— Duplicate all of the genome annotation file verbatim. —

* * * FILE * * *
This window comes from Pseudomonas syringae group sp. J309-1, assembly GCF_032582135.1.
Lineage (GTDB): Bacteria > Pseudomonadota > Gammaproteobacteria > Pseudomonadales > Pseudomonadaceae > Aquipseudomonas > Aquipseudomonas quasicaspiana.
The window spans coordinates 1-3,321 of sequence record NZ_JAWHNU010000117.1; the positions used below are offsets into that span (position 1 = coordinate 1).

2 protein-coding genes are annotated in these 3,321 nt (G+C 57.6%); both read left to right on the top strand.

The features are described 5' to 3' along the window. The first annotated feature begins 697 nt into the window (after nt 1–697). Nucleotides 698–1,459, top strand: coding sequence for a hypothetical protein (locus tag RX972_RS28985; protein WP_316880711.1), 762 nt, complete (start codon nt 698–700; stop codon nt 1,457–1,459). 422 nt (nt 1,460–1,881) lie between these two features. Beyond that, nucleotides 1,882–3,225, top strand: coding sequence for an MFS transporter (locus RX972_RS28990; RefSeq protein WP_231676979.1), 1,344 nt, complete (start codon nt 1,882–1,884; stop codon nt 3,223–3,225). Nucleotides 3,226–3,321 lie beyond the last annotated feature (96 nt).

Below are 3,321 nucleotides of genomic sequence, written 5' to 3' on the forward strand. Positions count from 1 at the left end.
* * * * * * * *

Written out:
This window comes from Pseudomonas syringae group sp. J309-1, assembly GCF_032582135.1.
Lineage (GTDB): Bacteria > Pseudomonadota > Gammaproteobacteria > Pseudomonadales > Pseudomonadaceae > Aquipseudomonas > Aquipseudomonas quasicaspiana.
The window spans coordinates 1-3,321 of sequence record NZ_JAWHNU010000117.1; the positions used below are offsets into that span (position 1 = coordinate 1).

2 protein-coding genes are annotated in these 3,321 nt (G+C 57.6%); both read left to right on the top strand.

The features are described 5' to 3' along the window. The first annotated feature begins 697 nt into the window (after nt 1–697). Nucleotides 698–1,459, top strand: coding sequence for a hypothetical protein (locus tag RX972_RS28985; protein WP_316880711.1), 762 nt, complete (start codon nt 698–700; stop codon nt 1,457–1,459). 422 nt (nt 1,460–1,881) lie between these two features. Beyond that, nucleotides 1,882–3,225, top strand: coding sequence for an MFS transporter (locus RX972_RS28990; RefSeq protein WP_231676979.1), 1,344 nt, complete (start codon nt 1,882–1,884; stop codon nt 3,223–3,225). Nucleotides 3,226–3,321 lie beyond the last annotated feature (96 nt).

Below are 3,321 nucleotides of genomic sequence, written 5' to 3' on the forward strand. Positions count from 1 at the left end.